Berkshire's AAA rating is the highest available. ``If Berkshire isn't triple A, I'm not sure which company would be,'' Buffett said in May.
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Re: Berkshire Hathaway BRK

Postby iam802 » Wed Nov 19, 2008 11:17 am

millionairemind wrote:Berkshire's Credit Risk Soars on $37 Billion Bet (Update2)

By Erik Holm and Shannon D. Harrington

........


``That's just so stupid,'' said Mohnish Pabrai, head of Pabrai Investment Funds and a Berkshire shareholder. The swap buyers are projecting ``present circumstances into infinity'' and concluding Buffett's bet will cost the company $40 billion, Pabrai said. ``It will never happen,'' he said.

...............



If there's anything I learn in this financial crisis, is NEVER NEVER NEVER say "It will never happen."
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Re: Berkshire Hathaway BRK

Postby kennynah » Wed Nov 19, 2008 11:24 am

i agree....NEVER is just an event that has yet occurred...to even contemplate the term "never" is to have too myopic a view... never say never...but i just said "never"..... :lol: :lol:
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Re: Berkshire Hathaway BRK

Postby ucypmas » Thu Nov 20, 2008 5:44 pm

Look at the odds.

Buffett has taken 4.5bil in premiums to insure against something that could potentially cost the company 40bil at the end of the insurance term. He has explained (though not in great detail) that the bets are on whether some equity indices (e.g. S&P500) will not perform to a certain level in 15-20years time. There are some discussions that I have seen, that the insurance are bought by funds who are in the annuity business, and need to ensure that they have enough money to pay up to the annuity buyers eventually. And unlike the normal options it is non-callable until the end of the period even though it is "in the money" now (don't understand this though).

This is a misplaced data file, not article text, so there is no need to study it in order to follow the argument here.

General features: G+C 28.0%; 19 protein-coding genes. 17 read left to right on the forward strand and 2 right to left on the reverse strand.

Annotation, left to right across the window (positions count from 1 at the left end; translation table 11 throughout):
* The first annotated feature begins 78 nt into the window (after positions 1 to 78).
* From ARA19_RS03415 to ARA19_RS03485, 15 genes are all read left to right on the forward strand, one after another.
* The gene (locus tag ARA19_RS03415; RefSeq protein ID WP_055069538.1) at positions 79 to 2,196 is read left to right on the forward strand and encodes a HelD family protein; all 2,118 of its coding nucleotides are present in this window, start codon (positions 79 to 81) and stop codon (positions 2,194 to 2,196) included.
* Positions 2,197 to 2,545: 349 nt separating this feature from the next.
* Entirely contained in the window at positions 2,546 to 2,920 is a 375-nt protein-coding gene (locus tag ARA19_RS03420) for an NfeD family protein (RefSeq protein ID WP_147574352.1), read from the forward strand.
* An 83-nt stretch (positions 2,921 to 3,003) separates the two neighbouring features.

Berkshire is first and foremost an insurance business. In the insurance business you calculate your risk and name a sum for the premiums that you are willing to take in order to assume the risk. From his track record of assessing risk it is probably a remote, something like 1 in 100 or 200 event, and yet he is taking a 5% premium on the insured sum. He priced it like it is a 1 in 20 event. In addition you get to take the underwriting premiums up front, invest it and compound it and the expectation of having to pay out on the money is pretty low.

4.5bil compounded at 10% will be worth 19bil in 15years. Compound at 15% is 36bil. While it is arguable whether he will have to pay out eventually (as well as the ability to compound at that level), there's a long time before anyone finds out, and there's money to be earned for him in the meantime.
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Re: Berkshire Hathaway BRK

Postby financecaptain » Thu Nov 20, 2008 6:14 pm

ucypmas wrote:And unlike the normal options it is non-callable until the end of the period even though it is "in the money" now (don't understand this though).


Good assessment.

I guess the above means it is a European Option and can be exercised only upon maturity. Normal option is an American one and is exercisable anytime before maturity.
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Re: Berkshire Hathaway BRK

Postby LenaHuat » Thu Nov 20, 2008 6:58 pm

He priced it like it is a 1 in 20 event. In addition you get to take the underwriting premiums up front, invest it and compound it and the expectation of having to pay out on the money is pretty low.

WB has repeatedly said this was the reason why he thought the insurance/re-insurance biz is lucrative.